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Matthew C. Brown, Office Properties Income Trust - CFO & Treasurer [8]

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This is Matt. So today, we have $185 million outstanding on our line of credit. We have about $136 million of properties under agreement to sell. So we have plenty of capacity on our line of credit to pay down those $400 million of notes coming due in February.

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Mitchell Bradley Germain, JMP Securities LLC, Research Division - MD and Senior Research Analyst [9]

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So the goal is to pay them off rather than to reissue something?

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Matthew C. Brown, Office Properties Income Trust - CFO & Treasurer [10]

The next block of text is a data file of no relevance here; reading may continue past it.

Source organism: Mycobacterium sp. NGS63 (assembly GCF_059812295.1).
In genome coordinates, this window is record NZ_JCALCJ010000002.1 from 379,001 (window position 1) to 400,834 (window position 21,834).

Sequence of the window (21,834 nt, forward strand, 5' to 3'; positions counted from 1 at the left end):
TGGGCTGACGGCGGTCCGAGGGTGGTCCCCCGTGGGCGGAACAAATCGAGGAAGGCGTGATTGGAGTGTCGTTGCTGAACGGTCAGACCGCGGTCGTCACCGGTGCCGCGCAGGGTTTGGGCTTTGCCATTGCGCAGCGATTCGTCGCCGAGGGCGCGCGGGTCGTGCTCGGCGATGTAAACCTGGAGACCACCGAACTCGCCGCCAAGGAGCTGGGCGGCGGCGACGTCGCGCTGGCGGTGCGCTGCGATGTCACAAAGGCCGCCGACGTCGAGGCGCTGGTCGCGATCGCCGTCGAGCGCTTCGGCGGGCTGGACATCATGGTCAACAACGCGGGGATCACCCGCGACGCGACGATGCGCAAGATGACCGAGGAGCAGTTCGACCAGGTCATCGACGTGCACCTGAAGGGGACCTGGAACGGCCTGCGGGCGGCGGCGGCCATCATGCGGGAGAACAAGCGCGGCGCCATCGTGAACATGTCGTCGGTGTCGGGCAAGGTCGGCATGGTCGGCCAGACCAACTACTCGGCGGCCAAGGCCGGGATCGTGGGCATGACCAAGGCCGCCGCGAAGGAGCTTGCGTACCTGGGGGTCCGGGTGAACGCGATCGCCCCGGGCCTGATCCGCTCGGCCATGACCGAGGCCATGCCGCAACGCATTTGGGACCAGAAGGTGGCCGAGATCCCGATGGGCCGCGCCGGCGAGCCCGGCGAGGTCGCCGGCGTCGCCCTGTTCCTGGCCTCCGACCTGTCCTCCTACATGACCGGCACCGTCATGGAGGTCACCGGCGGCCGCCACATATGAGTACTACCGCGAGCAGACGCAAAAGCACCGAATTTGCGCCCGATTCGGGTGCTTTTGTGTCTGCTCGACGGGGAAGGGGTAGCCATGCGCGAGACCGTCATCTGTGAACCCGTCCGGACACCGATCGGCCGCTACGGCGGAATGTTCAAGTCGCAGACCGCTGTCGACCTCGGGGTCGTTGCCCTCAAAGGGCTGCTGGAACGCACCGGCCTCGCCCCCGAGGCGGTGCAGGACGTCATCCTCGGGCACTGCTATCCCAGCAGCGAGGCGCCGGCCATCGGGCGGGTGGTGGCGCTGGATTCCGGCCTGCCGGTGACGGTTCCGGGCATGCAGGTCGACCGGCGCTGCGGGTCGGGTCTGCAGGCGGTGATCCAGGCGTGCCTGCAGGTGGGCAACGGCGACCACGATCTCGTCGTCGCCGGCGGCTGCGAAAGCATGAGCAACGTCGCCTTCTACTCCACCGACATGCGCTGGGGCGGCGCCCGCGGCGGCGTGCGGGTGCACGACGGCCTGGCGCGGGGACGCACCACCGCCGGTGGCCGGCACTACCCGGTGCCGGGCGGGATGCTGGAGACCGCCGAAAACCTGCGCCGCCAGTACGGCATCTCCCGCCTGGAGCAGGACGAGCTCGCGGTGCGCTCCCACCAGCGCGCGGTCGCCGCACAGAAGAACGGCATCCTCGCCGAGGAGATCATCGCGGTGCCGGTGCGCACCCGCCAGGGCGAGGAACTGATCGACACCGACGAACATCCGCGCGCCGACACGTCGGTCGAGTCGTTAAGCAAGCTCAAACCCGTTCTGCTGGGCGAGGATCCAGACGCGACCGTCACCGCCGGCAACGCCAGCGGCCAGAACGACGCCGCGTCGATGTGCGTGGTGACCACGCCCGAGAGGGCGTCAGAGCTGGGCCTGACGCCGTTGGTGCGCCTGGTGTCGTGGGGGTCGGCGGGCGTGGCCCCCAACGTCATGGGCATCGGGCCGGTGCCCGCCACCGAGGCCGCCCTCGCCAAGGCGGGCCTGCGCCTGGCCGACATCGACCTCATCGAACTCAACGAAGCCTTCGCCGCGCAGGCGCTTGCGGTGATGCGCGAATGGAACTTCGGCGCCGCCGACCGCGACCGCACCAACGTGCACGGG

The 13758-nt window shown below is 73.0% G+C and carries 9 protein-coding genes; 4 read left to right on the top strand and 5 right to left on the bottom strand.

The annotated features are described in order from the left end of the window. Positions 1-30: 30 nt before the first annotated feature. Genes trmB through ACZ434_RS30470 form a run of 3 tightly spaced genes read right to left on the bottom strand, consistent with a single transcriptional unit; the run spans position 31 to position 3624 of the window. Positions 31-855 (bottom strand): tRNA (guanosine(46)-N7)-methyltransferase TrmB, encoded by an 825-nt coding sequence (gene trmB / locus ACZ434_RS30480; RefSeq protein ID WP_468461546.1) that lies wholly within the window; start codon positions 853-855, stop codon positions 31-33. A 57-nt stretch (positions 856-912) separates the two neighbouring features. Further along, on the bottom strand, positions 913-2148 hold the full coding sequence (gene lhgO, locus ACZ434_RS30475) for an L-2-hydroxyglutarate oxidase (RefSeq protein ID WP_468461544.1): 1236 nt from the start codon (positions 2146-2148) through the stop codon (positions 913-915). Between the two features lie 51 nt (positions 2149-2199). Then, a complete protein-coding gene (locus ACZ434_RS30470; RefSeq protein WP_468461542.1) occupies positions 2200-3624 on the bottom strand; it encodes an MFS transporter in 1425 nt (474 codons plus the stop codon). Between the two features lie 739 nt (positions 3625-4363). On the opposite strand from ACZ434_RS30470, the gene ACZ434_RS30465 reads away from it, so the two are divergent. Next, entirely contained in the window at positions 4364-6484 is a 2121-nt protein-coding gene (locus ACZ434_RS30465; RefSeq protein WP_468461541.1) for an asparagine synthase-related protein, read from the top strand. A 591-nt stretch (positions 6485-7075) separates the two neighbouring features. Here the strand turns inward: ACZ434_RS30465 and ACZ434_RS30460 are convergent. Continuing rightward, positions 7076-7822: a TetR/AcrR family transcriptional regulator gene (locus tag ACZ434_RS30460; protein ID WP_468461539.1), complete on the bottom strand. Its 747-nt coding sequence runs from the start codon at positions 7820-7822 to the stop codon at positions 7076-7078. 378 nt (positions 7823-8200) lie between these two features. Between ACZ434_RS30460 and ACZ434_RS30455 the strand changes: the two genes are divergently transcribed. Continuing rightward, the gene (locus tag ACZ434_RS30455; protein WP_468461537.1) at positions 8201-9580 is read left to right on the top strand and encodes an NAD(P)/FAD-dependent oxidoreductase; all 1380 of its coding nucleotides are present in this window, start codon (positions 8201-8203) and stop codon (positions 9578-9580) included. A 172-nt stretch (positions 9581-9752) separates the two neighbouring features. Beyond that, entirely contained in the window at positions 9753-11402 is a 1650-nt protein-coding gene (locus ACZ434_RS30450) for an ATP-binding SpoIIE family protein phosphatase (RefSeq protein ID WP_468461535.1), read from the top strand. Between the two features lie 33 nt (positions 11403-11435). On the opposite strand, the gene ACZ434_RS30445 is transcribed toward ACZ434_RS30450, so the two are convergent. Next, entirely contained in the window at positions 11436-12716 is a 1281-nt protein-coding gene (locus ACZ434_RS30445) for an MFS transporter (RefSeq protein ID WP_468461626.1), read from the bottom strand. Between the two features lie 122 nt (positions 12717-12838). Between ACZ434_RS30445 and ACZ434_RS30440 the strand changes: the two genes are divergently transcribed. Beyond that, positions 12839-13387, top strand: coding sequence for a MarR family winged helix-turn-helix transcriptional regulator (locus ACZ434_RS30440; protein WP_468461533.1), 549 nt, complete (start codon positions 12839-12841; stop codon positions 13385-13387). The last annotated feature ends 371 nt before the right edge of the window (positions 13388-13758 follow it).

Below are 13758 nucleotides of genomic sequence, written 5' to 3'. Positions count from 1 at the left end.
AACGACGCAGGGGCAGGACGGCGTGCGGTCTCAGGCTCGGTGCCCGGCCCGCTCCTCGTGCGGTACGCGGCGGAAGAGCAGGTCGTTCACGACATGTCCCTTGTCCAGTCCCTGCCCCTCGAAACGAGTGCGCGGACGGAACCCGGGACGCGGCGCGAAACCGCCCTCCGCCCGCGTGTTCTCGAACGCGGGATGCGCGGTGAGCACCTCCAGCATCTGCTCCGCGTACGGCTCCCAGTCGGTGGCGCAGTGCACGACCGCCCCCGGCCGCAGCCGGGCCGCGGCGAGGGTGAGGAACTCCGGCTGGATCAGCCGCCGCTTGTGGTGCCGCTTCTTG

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At the current moment, yes.

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Operator [11]

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The next question comes from Michael Carroll with RBC Capital Markets.

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Jason R. Idoine, RBC Capital Markets, Research Division - Associate [12]

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This is Jason on for Mike. I'm just wondering, what are the expectations for closing of these additional dispositions? And will the properties that are still under agreement, are you planning on having those closed by year-end? Or are some of those going to be pushed into 2020?

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David M. Blackman, Office Properties Income Trust - President, CEO & Managing Trustee [13]